by Derek Gilna
Civil forfeiture, under fire at the state and federal levels the past two years, has faced the spotlight in the city of Denver, Colorado, where a particularly burdensome civil ordinance has resulted in millions of dollars of revenue flowing to the city from largely underserved people.
Based upon a “Public Nuisance Abatement Ordinance,” it provides a “legal” tool for that city to confiscate automobiles and other property items even when the owner is found innocent of any crime.
Defendants can theoretically request a hearing in front of a judge to avoid this result. However, defense attorneys say that request is meaningless, given the low barrier for the prosecution in proving its case, which could easily result in the defendant losing his property and being assessed a substantial fine. To avoid this result, many defendants sign a stipulation, effectively agreeing to pay a “ransom” to the city to retrieve their property.
Greg Rawlings, a former city attorney who handled public nuisance prosecutions, and now a defense attorney, says that civil hearings are “meaningless. No one wins civil hearings on that. The standard of proof is too low.”
Not so, says current city prosecutor Kristin Brand, “It’s not being abused. No, this is an ordinance that’s been in place for 20 years, and it is a mechanism by which the city can discourage the use of vehicles in the commission of crimes and it works well.”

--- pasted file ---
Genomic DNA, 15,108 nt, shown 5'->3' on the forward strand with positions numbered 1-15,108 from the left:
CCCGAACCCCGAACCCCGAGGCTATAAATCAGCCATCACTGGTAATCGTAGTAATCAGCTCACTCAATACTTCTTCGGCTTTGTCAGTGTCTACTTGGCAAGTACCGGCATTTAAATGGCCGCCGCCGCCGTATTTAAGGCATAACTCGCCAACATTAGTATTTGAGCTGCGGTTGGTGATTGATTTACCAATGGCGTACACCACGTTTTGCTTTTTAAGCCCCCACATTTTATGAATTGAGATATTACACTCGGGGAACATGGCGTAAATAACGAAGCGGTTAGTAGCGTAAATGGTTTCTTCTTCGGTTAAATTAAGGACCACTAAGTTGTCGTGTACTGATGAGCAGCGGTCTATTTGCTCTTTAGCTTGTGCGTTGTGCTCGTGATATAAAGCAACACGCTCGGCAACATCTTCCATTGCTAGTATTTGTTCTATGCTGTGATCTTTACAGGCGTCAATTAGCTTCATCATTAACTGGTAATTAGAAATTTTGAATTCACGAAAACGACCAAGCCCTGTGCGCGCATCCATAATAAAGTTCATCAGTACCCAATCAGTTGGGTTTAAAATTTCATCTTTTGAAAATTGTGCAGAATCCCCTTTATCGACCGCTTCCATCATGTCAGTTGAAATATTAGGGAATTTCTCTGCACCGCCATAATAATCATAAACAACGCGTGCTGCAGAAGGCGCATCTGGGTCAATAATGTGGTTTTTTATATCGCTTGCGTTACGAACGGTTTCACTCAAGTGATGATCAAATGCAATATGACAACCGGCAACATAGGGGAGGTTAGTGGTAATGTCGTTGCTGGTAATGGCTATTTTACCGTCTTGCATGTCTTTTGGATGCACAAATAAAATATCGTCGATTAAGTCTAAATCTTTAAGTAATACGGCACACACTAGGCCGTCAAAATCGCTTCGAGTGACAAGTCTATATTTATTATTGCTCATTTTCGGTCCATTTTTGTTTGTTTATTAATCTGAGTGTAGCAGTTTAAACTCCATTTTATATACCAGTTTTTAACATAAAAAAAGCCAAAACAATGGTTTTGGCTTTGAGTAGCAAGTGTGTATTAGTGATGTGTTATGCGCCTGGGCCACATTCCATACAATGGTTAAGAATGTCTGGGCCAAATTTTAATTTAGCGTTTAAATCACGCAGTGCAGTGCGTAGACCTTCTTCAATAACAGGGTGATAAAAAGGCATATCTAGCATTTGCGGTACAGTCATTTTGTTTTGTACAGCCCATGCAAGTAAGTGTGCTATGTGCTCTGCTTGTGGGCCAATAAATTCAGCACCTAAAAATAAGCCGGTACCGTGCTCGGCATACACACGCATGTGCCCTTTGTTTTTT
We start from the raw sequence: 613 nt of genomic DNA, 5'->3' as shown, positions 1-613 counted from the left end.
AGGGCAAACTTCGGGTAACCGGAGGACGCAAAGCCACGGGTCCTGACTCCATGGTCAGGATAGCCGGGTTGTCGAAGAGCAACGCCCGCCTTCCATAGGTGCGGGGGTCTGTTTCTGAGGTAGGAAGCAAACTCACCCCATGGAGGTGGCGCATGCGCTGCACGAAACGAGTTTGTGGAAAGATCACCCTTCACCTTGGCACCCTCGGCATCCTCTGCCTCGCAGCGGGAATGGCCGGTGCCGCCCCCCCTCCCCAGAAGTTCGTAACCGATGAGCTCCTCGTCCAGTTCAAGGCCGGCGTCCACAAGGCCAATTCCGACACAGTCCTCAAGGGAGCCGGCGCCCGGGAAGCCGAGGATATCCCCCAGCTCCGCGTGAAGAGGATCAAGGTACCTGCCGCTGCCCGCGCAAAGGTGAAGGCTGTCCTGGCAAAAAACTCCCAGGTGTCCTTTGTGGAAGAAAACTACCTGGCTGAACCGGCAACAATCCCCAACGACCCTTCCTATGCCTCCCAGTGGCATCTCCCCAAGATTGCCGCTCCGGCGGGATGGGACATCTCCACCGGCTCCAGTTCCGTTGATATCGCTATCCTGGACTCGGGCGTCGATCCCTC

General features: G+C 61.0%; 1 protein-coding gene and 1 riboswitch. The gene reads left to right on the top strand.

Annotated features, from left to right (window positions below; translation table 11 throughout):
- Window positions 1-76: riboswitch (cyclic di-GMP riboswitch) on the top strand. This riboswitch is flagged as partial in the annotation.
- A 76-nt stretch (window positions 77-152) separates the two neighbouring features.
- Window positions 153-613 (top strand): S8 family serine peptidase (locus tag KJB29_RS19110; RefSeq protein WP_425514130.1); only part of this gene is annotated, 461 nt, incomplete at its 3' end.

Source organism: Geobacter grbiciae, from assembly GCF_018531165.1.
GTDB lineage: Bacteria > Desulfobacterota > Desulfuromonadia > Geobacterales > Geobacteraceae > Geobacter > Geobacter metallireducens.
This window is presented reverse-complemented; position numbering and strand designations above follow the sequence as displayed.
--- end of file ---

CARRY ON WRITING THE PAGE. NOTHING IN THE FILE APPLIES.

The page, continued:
And, of course, the money it takes in pays a lot of city bills, generally from people who can ill afford to pay those fines.
According to Fox 31 in Denver, the city used that ordinance to “confiscate 1,821 cars in 2016 and made $2.4 million dollars in the process. This year, Denver is on pace to seize more than 2,000 cars.”
Consider the case of Semere Fremichael, a Denver taxi driver for 28 years, who was acquitted of soliciting an undercover police officer in a prostitution sting, but was still hit with a civil forfeiture of his Toyota Prius under the “Class A Public Nuisance” ordinance, despite his acquittal.
According to his defense attorney, Richard Gross, he had no choice but to sign a civil stipulation before that trial. “If he refused to sign that stipulation and was found guilty at a civil hearing, he would end up losing approximately $6,000 and the vehicle would be impounded for between six months and a year,” so he agreed instead to pay a $1,000 fine and wait 30 days to retrieve his car and get back to work.
“The city has him over a barrel,” Gross said. “Once they steal his car, which is in effect what they did, they have him over a barrel and it’s unfortunate that the city is so desperate to take money from working class people.”
Colorado Representative Leslie Herod agreed: “It doesn’t sound fair. It doesn’t sound right, and we’re going to have to rein it in.”
The Denver House Democrat helped pass House Bill 1313 this year, which is designed to limit civil asset forfeitures and provide due process protections, according to Herod.
As a digital subscriber to Criminal Legal News, you can access full text and downloads for this and other premium content.
Already a subscriber? Login